Cornerstone EPC Sunday morning
Franklin, NC 28734 April 4, 2021
“He Is Risen”
We have been building toward this day for weeks—and with special intensity last week. We cry, of Jesus Christ, our Lord and Savior, “He is risen! He is risen indeed!” Indeed, our Lord Jesus is risen—and, by virtue of His resurrection, He stands victorious over sin, death, the grave, and hell. Let’s hear today one Biblical testimony, the Spirit-led testimony of Matthew, to this incontrovertible fact. May the Holy Spirit indeed quicken His Word to our souls today.
(HERE READ THE TEXT)
Today’s text cleaves neatly into three smaller blocks. First, women come to the tomb of Joseph of Arimathea, in which Jesus’ body was laid less than forty-eight hours ago. These two women, Mary Magdalene and one whom Matthew calls the other Mary, behold most unusual things that early Sunday morning long ago. They see the large stone, sealed the day before by the Roman authorities, rolled away from the mouth of the tomb. They see an angel of the Lord sitting on the stone he rolled away previously, with appearance as lighting and clothes white as snow. They also see those guarding the tomb both trembling with fear and being as dead men—a remarkable fact, considering that these guards are seasoned, hardened Roman soldiers. Yet the spectacle—an earthquake, brilliant light, an angel, and something else—overwhelms them, and they get no comfort from on high. These women do receive comfort—to staggering degree—in our text’s second block.
The angel, glorious in apparel and mighty in deed, speaks to the women (5-7). He speaks first a word of assurance, “Fear not.” Again, the women saw and experienced all that the soldiers did, and, hence, we understand if they fear—but they alone receive angelic reassurance. Then the angel declares the incontrovertible fact of the ages: Jesus is risen, just as He said. The angel tells the women that He is not here, in Joseph of Arimathea’s borrowed tomb, and then he invites them to come and to see the place where Jesus lay—as further evidence that Jesus rose from the dead. Then he issues these women commands. He urges them to go quickly and to tell Jesus’ disciples that He is risen from the dead, that He goes before them into Galilee, and that there they will meet Him. With the angel’s speech now ended, these ladies comply quickly with his directive—and this compliance begins our passage’s third block.
The women depart from the tomb (8-10): quickly, as commanded, with fear and great joy intermingled—as we might expect. As they hasten to tell Jesus’ disciples the news, and as they come to grips with what they saw and heard at the tomb, Jesus meets them. He says, “Greetings” (or “Rejoice ye.”). Upon this sight and sound, the women approach Jesus, take hold of His feet, and worship (or bow the knee to) Him. He then restates, in His familiar, beloved voice, what the women heard earlier: Jesus commands them not to be afraid, and then He commands them to go and to tell His brothers to go to Galilee, for there they will see Him. Presumably, Mary Magdalene and the other Mary, now likely more filled with great joy than with fear, complete their holy errand—for the eleven remaining disciples went into Galilee, according to Matthew 28:16.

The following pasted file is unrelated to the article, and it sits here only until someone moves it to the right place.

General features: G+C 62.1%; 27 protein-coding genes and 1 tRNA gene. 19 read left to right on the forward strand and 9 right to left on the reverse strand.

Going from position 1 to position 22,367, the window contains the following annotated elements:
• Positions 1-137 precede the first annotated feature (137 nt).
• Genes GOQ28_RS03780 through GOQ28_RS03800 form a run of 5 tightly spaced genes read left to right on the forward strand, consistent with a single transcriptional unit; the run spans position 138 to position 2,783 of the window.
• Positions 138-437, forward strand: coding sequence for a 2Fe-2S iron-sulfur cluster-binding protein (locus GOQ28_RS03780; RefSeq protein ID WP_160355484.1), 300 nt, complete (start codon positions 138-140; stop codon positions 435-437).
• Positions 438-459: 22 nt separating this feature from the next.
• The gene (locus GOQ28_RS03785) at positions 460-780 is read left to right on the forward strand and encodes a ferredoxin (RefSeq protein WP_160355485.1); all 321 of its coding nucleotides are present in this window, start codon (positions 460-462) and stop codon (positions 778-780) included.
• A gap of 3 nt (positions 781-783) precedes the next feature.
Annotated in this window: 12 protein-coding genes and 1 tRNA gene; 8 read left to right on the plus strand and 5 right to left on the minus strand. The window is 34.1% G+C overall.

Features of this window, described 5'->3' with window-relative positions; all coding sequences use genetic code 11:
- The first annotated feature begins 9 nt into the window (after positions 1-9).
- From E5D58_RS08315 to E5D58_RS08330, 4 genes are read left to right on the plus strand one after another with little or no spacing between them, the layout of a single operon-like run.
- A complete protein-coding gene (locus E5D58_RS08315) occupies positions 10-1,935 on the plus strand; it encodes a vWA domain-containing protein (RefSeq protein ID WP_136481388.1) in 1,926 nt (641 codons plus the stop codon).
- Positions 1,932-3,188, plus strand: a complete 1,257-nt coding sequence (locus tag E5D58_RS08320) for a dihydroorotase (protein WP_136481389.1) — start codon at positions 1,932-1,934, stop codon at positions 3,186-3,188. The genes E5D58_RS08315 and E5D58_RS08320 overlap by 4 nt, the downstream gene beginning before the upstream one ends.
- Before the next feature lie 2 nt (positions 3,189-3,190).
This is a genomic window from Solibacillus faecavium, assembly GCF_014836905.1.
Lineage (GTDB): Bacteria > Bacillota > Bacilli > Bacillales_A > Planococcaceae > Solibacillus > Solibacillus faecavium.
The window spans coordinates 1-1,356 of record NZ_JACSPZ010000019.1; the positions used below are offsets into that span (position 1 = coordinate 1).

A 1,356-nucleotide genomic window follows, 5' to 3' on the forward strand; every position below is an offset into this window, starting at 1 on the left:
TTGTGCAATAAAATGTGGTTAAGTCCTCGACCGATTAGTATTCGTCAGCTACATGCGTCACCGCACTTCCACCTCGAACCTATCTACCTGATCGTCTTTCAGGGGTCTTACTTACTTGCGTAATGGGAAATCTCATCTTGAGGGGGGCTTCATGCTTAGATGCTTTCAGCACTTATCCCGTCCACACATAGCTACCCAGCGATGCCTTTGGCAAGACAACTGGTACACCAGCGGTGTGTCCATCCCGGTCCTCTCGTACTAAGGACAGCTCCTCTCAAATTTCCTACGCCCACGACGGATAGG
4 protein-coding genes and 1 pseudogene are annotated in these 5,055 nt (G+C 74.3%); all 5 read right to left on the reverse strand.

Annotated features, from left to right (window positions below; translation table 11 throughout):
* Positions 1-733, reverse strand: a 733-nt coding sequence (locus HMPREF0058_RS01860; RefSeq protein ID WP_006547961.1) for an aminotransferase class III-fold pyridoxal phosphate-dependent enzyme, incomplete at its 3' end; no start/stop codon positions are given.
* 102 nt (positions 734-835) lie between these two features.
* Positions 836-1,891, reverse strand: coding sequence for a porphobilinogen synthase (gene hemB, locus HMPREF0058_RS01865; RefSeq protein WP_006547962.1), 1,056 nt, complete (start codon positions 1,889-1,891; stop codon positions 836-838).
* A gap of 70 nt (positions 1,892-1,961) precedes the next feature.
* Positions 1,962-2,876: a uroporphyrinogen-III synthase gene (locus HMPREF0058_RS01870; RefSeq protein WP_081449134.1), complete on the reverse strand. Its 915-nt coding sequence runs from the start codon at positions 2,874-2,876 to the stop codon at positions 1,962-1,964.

The resurrection is a momentous event, to say the least, and the tidings concerning it are momentous as well. Yet some, from those never acquainted with Jesus and His Gospel to certain under-informed Christians, may well ask, “Why does this matter?” The Apostle Paul, a quarter-century after Jesus’ crucifixion and resurrection, states our fundamental problem, and its solution, well in his first letter to the Corinthian Christian households. First, he states the problem: “For if the dead are not raised, not even Christ has been raised. And if Christ has not been raised, your faith is futile and you are still in your sins. Then those also who have fallen asleep in Christ have perished. If in Christ we have hope in this life only, we are of all people most to be pitied” (1 Corinthians 15:16-19). Then, without interruption, Paul continues to the solution: “But, in fact, Christ has been raised from the dead, the first-fruits of those who have fallen asleep. For as by a man came death, by a man has come also the resurrection of the dead” (1 Corinthians 15:20-21). Let us now sum the whole.
Because Jesus lives, we have forgiveness of sin in His atoning death. Because Jesus lives, we have life abundant (John 10:10) and eternal (John 3:16) in His resurrection life. More than this, because Jesus lives, certain other truths bear upon our lives—and for these, we refer to the well-beloved Christian song “Because He Lives.”
Because Jesus lives, we can face tomorrow—no matter the exertion or grief it may bring. Because He lives, all fear is gone. These are true because Jesus holds the future. He is already there, and He orders those events—as we arrive at them in time and space—for His glory and for our good. Hence, as Bill and Gloria Gaither rightly affirm, “And life is worth the living just because He lives.”
Indeed, because Jesus lives—as proven by His resurrection—we shall live also (cf. John 14:19). Therefore, let us rejoice exceedingly this day in Jesus’ resurrection—both within ourselves and with one another.
 Greek chairete (cairete)—from chairein (cairein): to rejoice.
 Greek proskuneo (proskunew).
 “Because He Lives,” words and music by William J. and Gloria Gaither (1971).